A self-help guide to the CCMA
21 May 2021
What you need to know when headed to the CCMA
Every employee has the right to fair treatment and should not be unfairly dismissed or subjected to unfair labour practice.
The Commission for Conciliation, Mediation and Arbitration (CCMA) is an independent body that employees can approach for assistance in resolving disputes in the workplace in terms of the rules governed by the Labour Relations Act (LRA). An employer, union or employer organisation may also refer a dispute to the CCMA.
Who is an employee
The LRA stipulates that if any one or more of the following conditions exist, the person is considered to be an employee:
- The manner which the person works is subject to the control or direction of another person
- The person’s hours of work are subject to the control or direction of another person
- The person works for an organisation and the person is considered to form part of that organisation
- The person has worked for another person for an average of 40 hours per month over three months
- The person is economically dependent on the other person
- The person is provided with the tools of trade or work equipment by the other person
- The person only works or renders services to one person
What types of disputes can be referred to the CCMA?
- If the employee has been unfairly dismissed
- Any unfair labour practice including promotion, demotion or unfair suspension
- If either party feels that he/she has been discriminated against
Disputes that may not be referred to the CCMA
- Disputes over non-payment of salaries or wages must be referred to the Department of Labour.
- Disputes covered by collective agreements, Bargaining Council or a private dispute resolution body.
- Disputes involving independent contractors. The CCMA only covers employees as defined in the Labour Relations Act.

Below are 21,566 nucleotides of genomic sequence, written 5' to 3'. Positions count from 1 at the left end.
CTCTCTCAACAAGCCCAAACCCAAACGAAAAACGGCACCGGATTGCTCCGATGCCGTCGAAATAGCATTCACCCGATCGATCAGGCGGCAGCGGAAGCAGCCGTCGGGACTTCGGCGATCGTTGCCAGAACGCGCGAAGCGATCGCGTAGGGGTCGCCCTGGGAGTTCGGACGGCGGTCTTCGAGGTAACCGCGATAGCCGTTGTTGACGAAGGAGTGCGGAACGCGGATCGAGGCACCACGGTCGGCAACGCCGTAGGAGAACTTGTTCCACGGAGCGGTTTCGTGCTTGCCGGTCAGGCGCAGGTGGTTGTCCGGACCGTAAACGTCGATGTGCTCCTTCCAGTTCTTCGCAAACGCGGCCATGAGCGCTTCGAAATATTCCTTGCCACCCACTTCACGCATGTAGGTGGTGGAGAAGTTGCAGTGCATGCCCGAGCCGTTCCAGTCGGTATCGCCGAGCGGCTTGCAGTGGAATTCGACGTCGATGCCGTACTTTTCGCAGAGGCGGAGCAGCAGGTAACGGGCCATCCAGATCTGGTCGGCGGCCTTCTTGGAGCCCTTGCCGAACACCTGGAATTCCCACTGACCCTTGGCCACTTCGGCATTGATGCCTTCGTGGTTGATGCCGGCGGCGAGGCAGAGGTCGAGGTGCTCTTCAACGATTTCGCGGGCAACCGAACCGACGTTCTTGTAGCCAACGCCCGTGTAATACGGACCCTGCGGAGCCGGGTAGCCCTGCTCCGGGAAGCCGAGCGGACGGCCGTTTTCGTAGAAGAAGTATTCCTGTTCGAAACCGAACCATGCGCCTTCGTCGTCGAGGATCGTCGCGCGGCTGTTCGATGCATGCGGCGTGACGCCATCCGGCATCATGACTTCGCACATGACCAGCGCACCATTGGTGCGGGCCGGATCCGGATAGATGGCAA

- Disputes regarding large scale retrenchments are not arbitrated by the CCMA, but are conciliated and referred to the Labour Court if no settlement is reached. However, in cases where only one employee is retrenched, he/she can elect to have the dispute arbitrated by the CCMA or refer it to the Labour Court.
When to refer a dispute
- Unfair dismissal disputes must be referred to the CCMA within 30 days from the date of dismissal.
- If the dispute relates to an unfair labour practice, it must be referred to the CCMA within 90 days from the date on which the dispute arose.
- If either party believe that they have been discriminated against, then it must be referred to the CCMA within 6 months from the date that the dispute arose.
Note: The 30-90 days includes weekends and public holidays.
How to refer a dispute
- If you want to refer a dispute you will be required to complete a CCMA case referral form (LRA Form 7.11) and email, fax, post per registered mail or hand deliver the form to your employer.
- Once delivered, you must send the completed form and proof that it has been delivered to the employer to the CCMA by email, fax or hand.
- The CCMA will then contact you and the other party within 30 days of the referral and inform you of the date, time and venue of the first hearing, namely conciliation.
- Parties may not be represented by legal representation at conciliation. However, representation by a registered trade union or registered employers’ organisation is allowed.
- During conciliation the CCMA Commissioner will attempt to assist the parties to resolve the dispute by reaching an agreement mutually acceptable to both, failing which a certificate of no-outcome is issued.
- The matter can then be referred to arbitration or the Labour Court depending on the type of dispute. If you want to refer a dispute for arbitration you will be required to complete a CCMA case referral form (LRA Form 7.13) within 90 days of the certificate being issued.
- The types of conciliation settlements include financial, reinstatement, reference settlements or a withdrawal of the case.
- If the dismissal occurred while the employee was on probation, then “con/arb” is mandatory. This means that the matter will be conciliated and arbitrated on the same day.